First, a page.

Old 01-10-2017, 01:33 AM   #1
geoslake
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Default FM between 2 sources

Hi guys

Im looking for a js fx to do FM between 2 inputs (either 2 different tracks or 2 vstis). FARmodulator is great but theres no way to do that, right ?
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Old 01-10-2017, 05:11 PM   #2
SaulT
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So what I'm thinking is that you could probably take something like this and change it to accept an alternate input.

http://forum.cockos.com/showthread.php?t=172952
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Old 01-10-2017, 09:12 PM   #3
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So something like this, perhaps.

I have widened the range of modulation depth (great for bass sounds), added additional inputs, and corrected the saturation algorithm.

I was just testing it by modulating a synthline with a drum buss.... sick. =)

Code:
desc:sault mod of Ze Self Delay Mod rev01
// Author: Thierry Rochebois
//       rev01:    x 4 oversampling    Aftertouch Ctl
// sault rev02:    now accepts inputs from different channels
//                 wider modulation depth
//                 saturation algo corrected

slider1:7<0,100>Mod depth
slider2:0<0,1>AfterTch ctl
slider3:0.5<0.01,2,0.000001>LP
slider4:0<0,3,{0/1,2/3,4/5,6/7}>Modulation source

// ___________________________________________________________________
@init
function dec2(x0 x1) 
  instance(R1 R2 R3 R4 R5 R6) local(h5x0 h3x0 h1x0) (
  h5x0 = DEC5_h5 * x0; h3x0 = DEC5_h3 * x0; h1x0 = DEC5_h1 * x0;
  R6 = R5 + h5x0; R5 = R4 + h3x0; R4 = R3 + h1x0;
  R3 = R2 + h1x0 + DEC5_h0 * x1;  R2 = R1 + h3x0;  R1 = h5x0;
  R6;
);
function dec4(x0 x1 x2 x3) (
  this.dec2(this.sub.dec2(x0, x1), this.sub.dec2(x2, x3)); 
);
DEC5_h0=346/692; DEC5_h1=208/692; DEC5_h3=-44/692; DEC5_h5=9/692;
// _ _ _ _ _ _ _ _ _ _ _ _ _ _ _ _ _ _ _ _ _ _ _ _ _ _ _ _ _ _ _ _ _ _
l.t = 0; r.t = 16384;                            // delay line tables
co_downUp = 32768;
co_downUp[0] = 1/(srate * 0.100); co_downUp[1] = 1/(srate * 0.010);
// ___________________________________________________________________
@slider
depth = 2 * slider1 * 0.001 * srate;                 // ms to samples
co_lp = 1000 * slider3 / srate;               // low pass filter coef
// ___________________________________________________________________
@block
while(midirecv(offset, msg1, msg23))(  midisend(offset, msg1, msg23);
  msg1 & $xF0 == $xD0 ? aftTch = (msg23 & 0x7F) * (1/127);
);
modDepth = depth * (1 + slider2 * (aftTch * aftTch - 1));
// ___________________________________________________________________
@sample

  function sat(x) (
  (abs(x)>1.5) ? sign(x)*1.5 : (x * (1 - (4/27) * x*x));
  );

function interp(t x) local(x0 x1 a)(
  x0 = x|0; a = x - x0; x0 &= 16383; x1 = (x0 + 1) & 16383;
  t[x0] + a * (t[x1] - t[x0]);
);
function proc(x) instance(t lp i y)(
  i = (i + 1) & 16383;
  t[i] = x; lp += co_lp * (sat(x) - lp);
  interp(t, i + 16384 - depth + smoothModDepth * lp);
);
function ov4Proc(newSpl) instance(fSpl spl) local(dSpl)(
  dSpl = 0.25 * (newSpl - spl); // linear interpolation and LPF on input
  this.dec4( 
    this.proc(fSpl += 0.25 * ((spl += dSpl) - fSpl)),
    this.proc(fSpl += 0.25 * ((spl += dSpl) - fSpl)),
    this.proc(fSpl += 0.25 * ((spl += dSpl) - fSpl)),
    this.proc(fSpl += 0.25 * ((spl += dSpl) - fSpl))
  );
);
// _ _ _ _ _ _ _ _ _ _ _ _ _ _ _ _ _ _ _ _ _ _ _ _ _ _ _ _ _ _ _ _ _ _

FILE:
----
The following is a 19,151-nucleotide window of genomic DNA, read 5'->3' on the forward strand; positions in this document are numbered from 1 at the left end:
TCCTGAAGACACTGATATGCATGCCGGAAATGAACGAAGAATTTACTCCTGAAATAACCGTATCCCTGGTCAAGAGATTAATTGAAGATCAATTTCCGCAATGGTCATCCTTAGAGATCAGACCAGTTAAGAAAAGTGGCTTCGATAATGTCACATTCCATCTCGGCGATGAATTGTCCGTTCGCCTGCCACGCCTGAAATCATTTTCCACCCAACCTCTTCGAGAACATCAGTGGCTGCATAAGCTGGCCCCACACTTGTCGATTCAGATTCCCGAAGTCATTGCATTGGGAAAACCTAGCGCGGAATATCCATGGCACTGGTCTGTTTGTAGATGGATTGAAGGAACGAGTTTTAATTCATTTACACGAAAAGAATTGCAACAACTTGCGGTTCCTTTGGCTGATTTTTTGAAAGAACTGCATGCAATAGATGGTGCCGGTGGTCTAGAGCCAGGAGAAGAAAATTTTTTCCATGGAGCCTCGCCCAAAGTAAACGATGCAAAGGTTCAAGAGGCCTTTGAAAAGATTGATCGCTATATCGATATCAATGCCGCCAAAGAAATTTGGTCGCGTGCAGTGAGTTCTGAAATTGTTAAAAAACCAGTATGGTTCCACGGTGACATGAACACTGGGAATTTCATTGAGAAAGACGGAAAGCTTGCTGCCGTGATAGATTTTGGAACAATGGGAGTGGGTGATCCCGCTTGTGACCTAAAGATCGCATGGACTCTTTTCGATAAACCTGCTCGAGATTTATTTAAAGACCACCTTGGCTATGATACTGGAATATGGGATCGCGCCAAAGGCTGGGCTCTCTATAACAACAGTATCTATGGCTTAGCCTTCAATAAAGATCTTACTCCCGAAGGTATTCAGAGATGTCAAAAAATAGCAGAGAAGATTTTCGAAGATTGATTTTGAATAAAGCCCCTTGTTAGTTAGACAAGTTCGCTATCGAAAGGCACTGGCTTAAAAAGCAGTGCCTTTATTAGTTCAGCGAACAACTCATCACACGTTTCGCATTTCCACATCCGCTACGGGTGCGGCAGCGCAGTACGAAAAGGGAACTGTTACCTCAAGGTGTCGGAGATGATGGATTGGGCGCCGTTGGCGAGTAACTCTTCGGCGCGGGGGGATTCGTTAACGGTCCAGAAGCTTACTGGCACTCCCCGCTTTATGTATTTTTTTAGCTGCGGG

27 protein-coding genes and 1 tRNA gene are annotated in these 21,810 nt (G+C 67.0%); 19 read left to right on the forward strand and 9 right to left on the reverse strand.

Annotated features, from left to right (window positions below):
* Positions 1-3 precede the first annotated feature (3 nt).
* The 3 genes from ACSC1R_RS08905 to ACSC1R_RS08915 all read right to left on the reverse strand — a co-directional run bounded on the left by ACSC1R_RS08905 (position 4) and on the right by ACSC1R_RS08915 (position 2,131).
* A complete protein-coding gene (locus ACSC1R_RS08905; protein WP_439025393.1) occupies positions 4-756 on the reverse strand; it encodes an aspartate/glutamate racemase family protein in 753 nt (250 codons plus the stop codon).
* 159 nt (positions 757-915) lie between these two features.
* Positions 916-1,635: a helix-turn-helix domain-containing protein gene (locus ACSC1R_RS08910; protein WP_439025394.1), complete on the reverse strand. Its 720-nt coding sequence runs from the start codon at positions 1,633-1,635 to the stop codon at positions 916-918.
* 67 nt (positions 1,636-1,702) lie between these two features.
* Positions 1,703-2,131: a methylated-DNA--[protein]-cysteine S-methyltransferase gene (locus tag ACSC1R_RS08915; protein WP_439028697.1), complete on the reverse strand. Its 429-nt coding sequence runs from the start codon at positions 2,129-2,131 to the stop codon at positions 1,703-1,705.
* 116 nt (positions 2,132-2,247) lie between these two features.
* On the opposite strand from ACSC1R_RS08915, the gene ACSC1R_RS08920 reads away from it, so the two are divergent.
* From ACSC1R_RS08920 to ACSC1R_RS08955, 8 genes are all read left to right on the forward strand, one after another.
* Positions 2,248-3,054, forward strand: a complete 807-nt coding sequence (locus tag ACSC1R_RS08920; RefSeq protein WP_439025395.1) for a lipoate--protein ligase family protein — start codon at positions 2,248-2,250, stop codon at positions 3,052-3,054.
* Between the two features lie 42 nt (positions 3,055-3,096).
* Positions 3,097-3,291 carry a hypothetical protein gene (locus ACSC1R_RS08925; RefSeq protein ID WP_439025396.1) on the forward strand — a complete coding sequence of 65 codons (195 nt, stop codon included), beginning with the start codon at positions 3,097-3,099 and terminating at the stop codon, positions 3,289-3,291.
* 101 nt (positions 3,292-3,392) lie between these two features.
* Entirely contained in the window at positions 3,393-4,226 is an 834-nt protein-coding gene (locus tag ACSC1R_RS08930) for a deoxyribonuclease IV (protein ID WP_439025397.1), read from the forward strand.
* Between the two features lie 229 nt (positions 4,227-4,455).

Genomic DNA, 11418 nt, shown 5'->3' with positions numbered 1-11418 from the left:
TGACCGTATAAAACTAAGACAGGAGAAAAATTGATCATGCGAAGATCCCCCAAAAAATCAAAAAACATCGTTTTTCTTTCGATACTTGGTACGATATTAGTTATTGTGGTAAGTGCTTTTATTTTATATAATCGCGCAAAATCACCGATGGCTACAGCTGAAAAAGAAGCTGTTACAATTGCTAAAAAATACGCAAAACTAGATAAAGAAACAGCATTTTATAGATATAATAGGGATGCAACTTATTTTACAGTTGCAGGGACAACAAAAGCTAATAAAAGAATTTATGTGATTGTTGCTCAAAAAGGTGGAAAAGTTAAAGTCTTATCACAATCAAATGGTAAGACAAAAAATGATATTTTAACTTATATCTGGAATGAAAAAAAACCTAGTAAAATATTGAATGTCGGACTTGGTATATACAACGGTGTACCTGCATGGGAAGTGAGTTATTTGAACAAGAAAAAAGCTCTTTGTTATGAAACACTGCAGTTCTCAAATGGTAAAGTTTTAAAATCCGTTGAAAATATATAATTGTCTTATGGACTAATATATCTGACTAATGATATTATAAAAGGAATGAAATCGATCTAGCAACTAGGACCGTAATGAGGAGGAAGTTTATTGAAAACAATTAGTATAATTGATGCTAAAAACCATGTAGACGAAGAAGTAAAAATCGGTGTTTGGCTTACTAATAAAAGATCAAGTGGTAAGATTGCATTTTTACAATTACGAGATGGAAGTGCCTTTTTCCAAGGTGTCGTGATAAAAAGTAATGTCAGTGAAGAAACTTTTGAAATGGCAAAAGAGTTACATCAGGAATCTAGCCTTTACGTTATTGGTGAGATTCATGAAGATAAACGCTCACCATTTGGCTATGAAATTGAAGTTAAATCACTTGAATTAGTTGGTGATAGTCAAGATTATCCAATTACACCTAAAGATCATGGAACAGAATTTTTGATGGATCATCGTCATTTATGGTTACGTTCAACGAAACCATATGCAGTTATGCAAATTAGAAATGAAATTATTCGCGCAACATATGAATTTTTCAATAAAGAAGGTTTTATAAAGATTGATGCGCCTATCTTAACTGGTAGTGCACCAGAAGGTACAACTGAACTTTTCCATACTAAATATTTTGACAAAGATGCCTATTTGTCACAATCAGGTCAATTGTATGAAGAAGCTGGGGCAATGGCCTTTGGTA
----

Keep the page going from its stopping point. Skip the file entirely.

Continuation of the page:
smoothModDepth += co_downUp[modDepth > smoothModDepth] * (modDepth - smoothModDepth);

// inputs -> outputs

slider4 > 0 ? (
  in0 = spl2;
  in1 = spl3; ) : 

slider4 > 1 ? ( 
  in0 = spl4;
  in1 = spl5; ) : 

slider4 > 2 ? (
  in0 = spl6;
  in1 = spl7; ) : (
  in0 = spl0;
  in1 = spl1;
  );

spl0 = l.ov4Proc(in0);
spl1 = r.ov4Proc(in1);
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Old 01-10-2017, 10:47 PM   #4
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In fact I don't know how FM synths such as NI FM8 do this.

To do FM to an audio stream you would need to do something using FFT or some granular algorithm .

A Phase modulation can be achieved doing a delay with varying delay time. Look at a Phaser JSFX and replace the LFO by a side chain input.

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Last edited by mschnell; 01-11-2017 at 06:32 AM.
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Old 01-10-2017, 11:39 PM   #5
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...which is exactly what Smashed Transistor's plugin does after I modified it. Variable delay based on either self- or sidechain input.
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Old 01-12-2017, 11:46 PM   #6
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Wow, thanks Sault !
Getting very interesting sounds of of that, although I dont quite understand.
Say I have 2 synths (on a single reaper track), I thought I had to set one to output 1/2, the other to 3/4, to have one as a carrier, other as modulator, but it doesnt seem to work this way...
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Old 01-13-2017, 01:13 PM   #7
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The assumption that I made when I tweaked the code is that the carrier would be on 1/2 and the modulator would be coming either from 1/2 or 3/4. And for some reason I put down 0/1 instead of 1/2 because I was thinking of channel 1 = spl0. In retrospect, should probably have thought a little more about that one.

So yeah, original plugin was carrier modulating itself, this version assumes carrier is 1/2 and can be modulated by 1/2 (itself), 3/4 (the other synth in your case), 5/6, or 7/8.
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Old 01-13-2017, 02:34 PM   #8
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Quote:
Originally Posted by SaulT View Post